Slow wave potentials (SWPs) are transient depolarizations which propagate substantial distances from their point of origin. They were induced in the epidermal cells of pea epicotyls by injurious methods such as root excision and heat treatment, as well as by externally applied, defined steps in xylem pressure (P(x)) in the absence of wounding. The common principle of induction was a rapid increase in P(x). Such a stimulus appeared under natural conditions after (i) bending of the epicotyl, (ii) wounding of the epidermis, (iii) rewatering of dehydrated roots, and (iv) embolism. The induced depolarization was not associated with a change in cell input resistance. This result and the ineffectiveness of ion channel blockers point to H+-pumps rather than ion channels as the ionic basis of the SWP. Stimuli such as excision, heat treatment and pressure steps, which generate SWPs, caused a transient increase in the fluorescence intensity of epicotyls loaded with the pH-indicator DM-NERF, a 2',7'-dimethyl derivative of rhodol, but not of those loaded with the pH indicator 2',7'-bis(2-carboxyethyl)-5-(and-6)- carboxyfluorescein (BCECF). Matching kinetics of depolarization and pH response identify a transient inactivation of proton pumps in the plasma membrane as the causal mechanism of the SWP. Feeding pump inhibitors to the cut surface of excised epicotyls failed to chemically simulate a SWP; cyanide, azide and 2,4-dinitrophenol caused sustained, local depolarizations which did not propagate. Of all tested substances, only sodium cholate caused a transient and propagating depolarization whose arrival in the growing region of the epicotyl coincided with a transient growth rate reduction.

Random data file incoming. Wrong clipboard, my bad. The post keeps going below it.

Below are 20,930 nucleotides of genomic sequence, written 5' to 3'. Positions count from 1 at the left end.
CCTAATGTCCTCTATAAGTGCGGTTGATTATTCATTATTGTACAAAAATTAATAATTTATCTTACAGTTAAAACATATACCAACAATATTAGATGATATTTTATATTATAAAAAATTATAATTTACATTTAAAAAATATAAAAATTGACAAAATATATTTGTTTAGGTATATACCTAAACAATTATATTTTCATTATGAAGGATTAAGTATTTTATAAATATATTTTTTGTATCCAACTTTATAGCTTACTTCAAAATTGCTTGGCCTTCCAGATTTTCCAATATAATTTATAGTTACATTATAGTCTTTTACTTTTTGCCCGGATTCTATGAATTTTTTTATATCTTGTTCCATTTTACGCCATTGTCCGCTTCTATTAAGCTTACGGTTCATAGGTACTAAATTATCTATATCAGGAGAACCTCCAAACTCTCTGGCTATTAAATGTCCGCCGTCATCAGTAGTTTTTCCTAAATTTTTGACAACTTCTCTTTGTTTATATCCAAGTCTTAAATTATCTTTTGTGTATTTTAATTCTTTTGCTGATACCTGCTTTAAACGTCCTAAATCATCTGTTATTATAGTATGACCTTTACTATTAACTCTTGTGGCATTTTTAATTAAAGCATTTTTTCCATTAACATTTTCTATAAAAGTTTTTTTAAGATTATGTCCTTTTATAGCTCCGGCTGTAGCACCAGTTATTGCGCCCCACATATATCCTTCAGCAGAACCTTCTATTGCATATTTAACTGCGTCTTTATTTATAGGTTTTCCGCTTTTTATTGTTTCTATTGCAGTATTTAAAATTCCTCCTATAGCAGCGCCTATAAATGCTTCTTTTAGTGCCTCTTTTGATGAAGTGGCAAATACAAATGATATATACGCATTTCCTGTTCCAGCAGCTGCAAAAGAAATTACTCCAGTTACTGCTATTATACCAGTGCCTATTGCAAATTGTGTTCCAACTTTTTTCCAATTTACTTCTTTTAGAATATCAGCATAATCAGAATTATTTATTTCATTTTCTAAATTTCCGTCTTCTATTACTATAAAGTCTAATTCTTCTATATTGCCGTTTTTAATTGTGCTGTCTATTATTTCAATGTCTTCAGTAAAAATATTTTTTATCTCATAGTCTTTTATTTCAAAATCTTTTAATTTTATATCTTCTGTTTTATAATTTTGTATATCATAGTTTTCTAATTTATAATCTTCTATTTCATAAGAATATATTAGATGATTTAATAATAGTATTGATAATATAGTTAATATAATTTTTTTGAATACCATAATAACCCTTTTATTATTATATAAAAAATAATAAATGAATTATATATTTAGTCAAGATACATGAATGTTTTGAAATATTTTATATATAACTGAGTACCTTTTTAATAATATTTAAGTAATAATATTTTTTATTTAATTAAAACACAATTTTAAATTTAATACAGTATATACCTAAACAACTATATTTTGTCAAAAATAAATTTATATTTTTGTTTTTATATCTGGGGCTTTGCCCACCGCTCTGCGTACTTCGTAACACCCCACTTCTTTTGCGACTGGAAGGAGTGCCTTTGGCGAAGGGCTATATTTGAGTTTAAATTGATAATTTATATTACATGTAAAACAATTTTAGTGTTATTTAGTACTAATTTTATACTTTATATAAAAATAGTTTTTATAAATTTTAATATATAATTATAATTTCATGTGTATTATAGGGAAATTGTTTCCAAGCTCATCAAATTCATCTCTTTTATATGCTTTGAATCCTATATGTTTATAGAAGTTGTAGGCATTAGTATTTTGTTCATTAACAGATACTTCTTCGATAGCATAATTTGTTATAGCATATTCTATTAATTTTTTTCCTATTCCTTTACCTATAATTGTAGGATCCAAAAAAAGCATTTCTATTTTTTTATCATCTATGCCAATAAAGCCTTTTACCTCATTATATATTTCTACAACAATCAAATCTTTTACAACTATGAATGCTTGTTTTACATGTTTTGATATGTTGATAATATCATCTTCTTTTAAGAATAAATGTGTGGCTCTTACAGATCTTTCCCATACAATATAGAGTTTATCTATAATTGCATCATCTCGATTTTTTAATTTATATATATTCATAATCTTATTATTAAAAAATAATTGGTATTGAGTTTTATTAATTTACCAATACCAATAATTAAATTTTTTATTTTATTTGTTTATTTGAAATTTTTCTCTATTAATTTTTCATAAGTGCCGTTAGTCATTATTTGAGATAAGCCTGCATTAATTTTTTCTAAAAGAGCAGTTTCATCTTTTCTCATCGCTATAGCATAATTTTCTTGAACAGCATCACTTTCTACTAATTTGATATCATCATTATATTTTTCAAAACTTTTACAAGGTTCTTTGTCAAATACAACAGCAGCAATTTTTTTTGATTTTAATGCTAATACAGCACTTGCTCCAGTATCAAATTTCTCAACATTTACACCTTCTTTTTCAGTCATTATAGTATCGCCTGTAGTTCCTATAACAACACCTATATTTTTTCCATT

All Science Journal Classification (ASJC) codes
- Plant Science